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Michigan Central Depot was busy, Bill Worden recalled of his visit to the station in the 1940s during its heyday. People walked all around, catching trains and visiting the restaurant and other amenities the station offered. Worden bought a candy bar from a round stand in the middle of the grand waiting room that seemed overwhelming to a young man.

"It was pretty overwhelming to a 5- or 6-year-old," said Worden, who is now 75 and the former director of historic designation in Detroit. "In the late '40s, it was a very busy space. There wasn’t much to compare it to. What other place in Detroit was that busy? Maybe a big church, but people lined up in pews and were quiet. The depot was pretty impressive and pretty noisy."

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The crowds and smoke that once filled Michigan Central Depot 105 years ago is long gone, giving way to looters and vandals to defile the Corktown citadel. For 30 years, the historic eyesore behind Roosevelt Park has stood as a reminder for Detroit’s collapse.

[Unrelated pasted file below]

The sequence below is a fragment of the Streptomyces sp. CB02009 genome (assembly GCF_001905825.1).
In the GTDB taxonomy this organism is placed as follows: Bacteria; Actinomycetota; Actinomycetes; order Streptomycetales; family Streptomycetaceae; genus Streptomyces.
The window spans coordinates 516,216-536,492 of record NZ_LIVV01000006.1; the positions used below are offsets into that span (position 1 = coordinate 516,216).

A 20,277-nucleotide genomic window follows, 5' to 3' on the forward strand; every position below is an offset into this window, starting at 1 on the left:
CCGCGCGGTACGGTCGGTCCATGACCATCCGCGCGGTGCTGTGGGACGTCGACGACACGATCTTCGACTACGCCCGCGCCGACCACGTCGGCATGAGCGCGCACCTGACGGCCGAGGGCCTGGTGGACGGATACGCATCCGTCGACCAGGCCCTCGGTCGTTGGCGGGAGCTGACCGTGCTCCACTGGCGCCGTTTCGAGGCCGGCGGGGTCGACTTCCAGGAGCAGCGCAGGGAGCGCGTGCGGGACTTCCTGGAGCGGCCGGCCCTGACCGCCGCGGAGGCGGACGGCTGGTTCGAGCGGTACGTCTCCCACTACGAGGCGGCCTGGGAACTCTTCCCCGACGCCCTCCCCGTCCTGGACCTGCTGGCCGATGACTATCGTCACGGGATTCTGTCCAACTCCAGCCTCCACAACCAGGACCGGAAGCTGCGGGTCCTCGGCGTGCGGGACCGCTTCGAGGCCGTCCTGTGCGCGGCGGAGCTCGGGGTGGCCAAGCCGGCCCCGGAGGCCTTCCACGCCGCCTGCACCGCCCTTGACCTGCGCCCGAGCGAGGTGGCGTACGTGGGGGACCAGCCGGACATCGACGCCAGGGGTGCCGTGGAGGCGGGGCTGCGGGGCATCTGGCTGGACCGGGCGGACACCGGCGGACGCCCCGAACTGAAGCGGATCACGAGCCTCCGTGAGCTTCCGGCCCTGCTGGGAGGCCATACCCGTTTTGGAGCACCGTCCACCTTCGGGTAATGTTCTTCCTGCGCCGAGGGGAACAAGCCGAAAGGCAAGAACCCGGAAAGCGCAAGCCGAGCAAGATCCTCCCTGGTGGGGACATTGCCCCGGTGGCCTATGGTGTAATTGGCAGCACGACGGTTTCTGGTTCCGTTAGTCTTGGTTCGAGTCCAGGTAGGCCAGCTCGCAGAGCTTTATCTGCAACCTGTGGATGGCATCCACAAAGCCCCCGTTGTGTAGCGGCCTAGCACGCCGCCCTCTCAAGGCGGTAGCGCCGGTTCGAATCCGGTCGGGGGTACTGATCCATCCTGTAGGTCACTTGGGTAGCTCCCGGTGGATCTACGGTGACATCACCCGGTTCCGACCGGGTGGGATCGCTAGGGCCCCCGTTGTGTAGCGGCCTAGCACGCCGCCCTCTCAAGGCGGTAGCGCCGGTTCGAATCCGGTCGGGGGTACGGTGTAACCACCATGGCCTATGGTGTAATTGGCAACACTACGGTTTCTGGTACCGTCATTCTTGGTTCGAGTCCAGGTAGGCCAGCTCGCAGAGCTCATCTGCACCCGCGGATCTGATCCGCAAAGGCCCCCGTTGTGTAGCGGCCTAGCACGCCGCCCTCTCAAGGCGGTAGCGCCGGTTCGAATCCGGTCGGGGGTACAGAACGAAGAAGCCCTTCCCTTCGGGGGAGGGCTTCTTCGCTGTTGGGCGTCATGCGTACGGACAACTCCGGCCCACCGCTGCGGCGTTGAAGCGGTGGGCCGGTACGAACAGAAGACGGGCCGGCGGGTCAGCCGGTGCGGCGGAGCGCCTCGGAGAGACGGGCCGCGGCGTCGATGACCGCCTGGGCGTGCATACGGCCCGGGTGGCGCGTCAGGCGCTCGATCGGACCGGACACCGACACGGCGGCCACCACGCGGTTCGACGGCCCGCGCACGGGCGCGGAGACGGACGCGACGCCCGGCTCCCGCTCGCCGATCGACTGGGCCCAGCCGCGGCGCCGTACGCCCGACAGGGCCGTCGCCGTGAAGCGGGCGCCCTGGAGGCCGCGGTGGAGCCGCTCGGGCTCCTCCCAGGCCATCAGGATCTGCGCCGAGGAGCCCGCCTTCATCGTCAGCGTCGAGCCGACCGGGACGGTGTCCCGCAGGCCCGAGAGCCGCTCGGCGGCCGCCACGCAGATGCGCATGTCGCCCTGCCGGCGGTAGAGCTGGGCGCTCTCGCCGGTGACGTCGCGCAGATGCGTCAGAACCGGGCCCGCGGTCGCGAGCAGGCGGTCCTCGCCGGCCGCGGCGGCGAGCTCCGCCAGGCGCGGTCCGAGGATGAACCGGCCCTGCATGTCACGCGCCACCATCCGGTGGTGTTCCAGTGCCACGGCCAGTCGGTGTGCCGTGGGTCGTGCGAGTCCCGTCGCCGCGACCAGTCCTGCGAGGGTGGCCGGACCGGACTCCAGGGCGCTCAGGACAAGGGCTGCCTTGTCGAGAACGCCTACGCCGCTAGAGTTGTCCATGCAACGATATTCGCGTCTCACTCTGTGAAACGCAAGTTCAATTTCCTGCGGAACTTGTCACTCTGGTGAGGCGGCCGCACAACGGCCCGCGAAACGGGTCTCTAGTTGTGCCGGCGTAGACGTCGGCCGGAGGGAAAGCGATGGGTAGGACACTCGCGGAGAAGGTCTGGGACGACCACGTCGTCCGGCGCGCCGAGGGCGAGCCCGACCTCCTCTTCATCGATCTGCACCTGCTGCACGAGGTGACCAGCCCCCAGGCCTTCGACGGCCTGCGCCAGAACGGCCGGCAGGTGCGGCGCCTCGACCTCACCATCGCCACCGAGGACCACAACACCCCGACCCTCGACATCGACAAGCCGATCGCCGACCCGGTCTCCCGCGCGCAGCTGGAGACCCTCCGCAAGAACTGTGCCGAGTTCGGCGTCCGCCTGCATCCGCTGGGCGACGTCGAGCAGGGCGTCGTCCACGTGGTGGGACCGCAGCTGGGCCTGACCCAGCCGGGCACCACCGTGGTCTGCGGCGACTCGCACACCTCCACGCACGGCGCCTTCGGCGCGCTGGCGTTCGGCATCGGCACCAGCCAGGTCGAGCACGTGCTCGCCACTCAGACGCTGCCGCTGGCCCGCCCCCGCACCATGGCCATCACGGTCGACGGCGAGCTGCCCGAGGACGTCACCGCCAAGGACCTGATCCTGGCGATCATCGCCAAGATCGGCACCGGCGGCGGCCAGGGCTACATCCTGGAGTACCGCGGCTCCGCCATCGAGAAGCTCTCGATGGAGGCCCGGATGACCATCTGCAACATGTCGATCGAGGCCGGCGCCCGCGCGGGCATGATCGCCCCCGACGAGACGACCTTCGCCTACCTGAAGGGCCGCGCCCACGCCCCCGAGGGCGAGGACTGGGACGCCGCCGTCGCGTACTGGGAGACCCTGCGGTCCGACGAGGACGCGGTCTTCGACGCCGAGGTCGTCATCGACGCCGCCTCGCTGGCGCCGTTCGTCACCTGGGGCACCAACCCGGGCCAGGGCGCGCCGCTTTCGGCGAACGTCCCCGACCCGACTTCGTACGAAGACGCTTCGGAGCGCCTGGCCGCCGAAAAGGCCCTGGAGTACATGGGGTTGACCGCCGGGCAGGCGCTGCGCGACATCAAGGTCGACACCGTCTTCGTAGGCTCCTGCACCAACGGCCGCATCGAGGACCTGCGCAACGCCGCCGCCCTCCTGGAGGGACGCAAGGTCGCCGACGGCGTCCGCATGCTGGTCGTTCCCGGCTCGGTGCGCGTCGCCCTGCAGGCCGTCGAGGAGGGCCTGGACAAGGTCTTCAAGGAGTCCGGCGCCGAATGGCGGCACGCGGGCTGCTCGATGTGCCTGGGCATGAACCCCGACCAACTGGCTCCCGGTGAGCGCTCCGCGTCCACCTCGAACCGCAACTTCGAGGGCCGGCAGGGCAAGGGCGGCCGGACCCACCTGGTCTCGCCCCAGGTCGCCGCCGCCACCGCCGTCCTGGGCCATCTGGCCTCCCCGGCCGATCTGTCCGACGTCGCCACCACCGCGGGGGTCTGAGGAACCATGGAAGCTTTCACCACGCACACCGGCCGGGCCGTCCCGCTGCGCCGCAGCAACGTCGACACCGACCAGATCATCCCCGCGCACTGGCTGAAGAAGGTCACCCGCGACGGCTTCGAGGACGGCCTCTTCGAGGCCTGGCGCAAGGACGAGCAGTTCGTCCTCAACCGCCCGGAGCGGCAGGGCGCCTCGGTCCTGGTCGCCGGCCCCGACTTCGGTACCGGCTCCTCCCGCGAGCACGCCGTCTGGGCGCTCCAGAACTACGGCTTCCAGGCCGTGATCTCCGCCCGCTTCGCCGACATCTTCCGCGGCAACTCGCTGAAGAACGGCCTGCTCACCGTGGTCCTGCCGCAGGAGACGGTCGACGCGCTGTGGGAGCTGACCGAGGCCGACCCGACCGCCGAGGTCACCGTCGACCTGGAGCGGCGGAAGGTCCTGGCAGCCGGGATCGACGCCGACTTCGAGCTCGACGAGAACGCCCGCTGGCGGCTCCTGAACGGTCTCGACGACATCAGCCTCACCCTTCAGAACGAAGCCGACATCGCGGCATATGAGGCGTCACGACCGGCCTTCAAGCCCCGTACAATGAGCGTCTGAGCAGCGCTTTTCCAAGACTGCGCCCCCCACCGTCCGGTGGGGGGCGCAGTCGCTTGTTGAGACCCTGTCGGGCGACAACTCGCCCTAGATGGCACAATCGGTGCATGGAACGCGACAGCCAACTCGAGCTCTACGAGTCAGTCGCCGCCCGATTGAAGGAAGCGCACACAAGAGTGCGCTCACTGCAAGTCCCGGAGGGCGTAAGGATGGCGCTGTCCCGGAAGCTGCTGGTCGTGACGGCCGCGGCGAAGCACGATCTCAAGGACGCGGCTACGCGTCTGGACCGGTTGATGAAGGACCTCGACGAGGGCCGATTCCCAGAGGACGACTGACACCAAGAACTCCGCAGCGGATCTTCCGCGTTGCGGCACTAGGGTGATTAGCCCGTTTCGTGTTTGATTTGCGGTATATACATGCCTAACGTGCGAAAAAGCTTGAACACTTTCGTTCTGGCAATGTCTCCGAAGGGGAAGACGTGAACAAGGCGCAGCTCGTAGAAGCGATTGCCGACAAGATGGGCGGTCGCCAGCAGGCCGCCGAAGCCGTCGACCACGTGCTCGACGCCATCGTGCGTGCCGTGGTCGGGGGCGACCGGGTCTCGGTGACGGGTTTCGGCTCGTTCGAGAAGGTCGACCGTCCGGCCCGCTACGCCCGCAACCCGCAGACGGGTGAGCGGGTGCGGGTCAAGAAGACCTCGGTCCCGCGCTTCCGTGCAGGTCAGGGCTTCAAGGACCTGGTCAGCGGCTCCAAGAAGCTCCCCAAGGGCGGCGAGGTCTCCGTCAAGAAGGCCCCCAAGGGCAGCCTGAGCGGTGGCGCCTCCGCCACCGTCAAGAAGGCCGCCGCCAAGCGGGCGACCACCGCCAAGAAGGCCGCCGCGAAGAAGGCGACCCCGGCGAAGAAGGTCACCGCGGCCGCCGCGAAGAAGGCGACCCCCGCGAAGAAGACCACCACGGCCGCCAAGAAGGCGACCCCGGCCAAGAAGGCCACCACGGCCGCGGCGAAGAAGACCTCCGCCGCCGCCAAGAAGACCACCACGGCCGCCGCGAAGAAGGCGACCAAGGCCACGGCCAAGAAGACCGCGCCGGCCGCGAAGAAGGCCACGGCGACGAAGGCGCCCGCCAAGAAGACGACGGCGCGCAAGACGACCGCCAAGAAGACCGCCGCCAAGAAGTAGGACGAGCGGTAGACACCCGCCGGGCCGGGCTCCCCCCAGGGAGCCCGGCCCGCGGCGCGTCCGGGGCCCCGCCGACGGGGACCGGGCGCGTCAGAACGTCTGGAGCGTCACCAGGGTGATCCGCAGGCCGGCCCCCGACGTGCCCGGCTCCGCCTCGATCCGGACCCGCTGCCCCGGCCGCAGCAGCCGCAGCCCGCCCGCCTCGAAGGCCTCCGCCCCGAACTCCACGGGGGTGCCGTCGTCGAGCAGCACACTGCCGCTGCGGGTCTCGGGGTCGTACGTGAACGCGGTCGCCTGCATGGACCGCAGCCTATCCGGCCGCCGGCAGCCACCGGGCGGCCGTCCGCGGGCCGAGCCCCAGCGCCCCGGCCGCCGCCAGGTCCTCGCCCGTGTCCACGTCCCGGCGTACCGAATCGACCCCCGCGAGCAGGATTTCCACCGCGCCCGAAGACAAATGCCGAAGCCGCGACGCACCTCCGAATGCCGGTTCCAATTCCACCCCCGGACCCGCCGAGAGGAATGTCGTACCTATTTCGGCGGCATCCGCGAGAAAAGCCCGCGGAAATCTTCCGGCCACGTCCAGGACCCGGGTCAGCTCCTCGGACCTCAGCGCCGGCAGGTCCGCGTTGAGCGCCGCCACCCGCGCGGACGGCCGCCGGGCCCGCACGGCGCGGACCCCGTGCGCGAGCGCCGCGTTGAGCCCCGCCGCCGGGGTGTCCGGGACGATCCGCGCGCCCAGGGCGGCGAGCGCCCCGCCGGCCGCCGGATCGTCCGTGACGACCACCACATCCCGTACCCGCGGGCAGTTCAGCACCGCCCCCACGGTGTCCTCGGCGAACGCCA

Ford Motor Co.’s purchase of the depot – which the owner, the Moroun family, confirmed Monday – may be the most poignant symbol for Detroit’s comeback. Companies such as Accenture PLC, Google, Microsoft, and Tata Technologies are reversing the exodus by moving their employees from the suburbs to downtown. Dearborn-based Ford began its return to Detroit last month when it settled one of its teams into a Corktown facility known as The Factory four blocks east of the depot.

Now the automotive company is taking on a challenge that no one has succeeded in achieving: to resurrect the old station.

‘A sentinel of progress’

Calamity inaugurated Michigan Central Depot. A fire at 2:10 p.m. on Dec. 26, 1913, at the former Michigan Central Railroad station on Third and Fort rushed the new depot, the tallest in the world at the time at 230 feet, into service. The company had scheduled the dedication for the following year. Its first train left at 5:20 p.m. that day.

“Thus the new station stood last night, lights shining from windows high above the building line in the neighborhood, a sentinel of progress and a monument to the old depot which burned,” the Detroit Tribune reported two days later.

In the early 1900s, Michigan Central Railroad’s business was booming, seen in the $16 million investment ($405 million today) it made in the structure, land, and an underwater railroad tunnel in southwest Detroit. Michigan Central decided it needed a larger depot and picked Corktown for easy access to the tunnel. Construction began in 1912.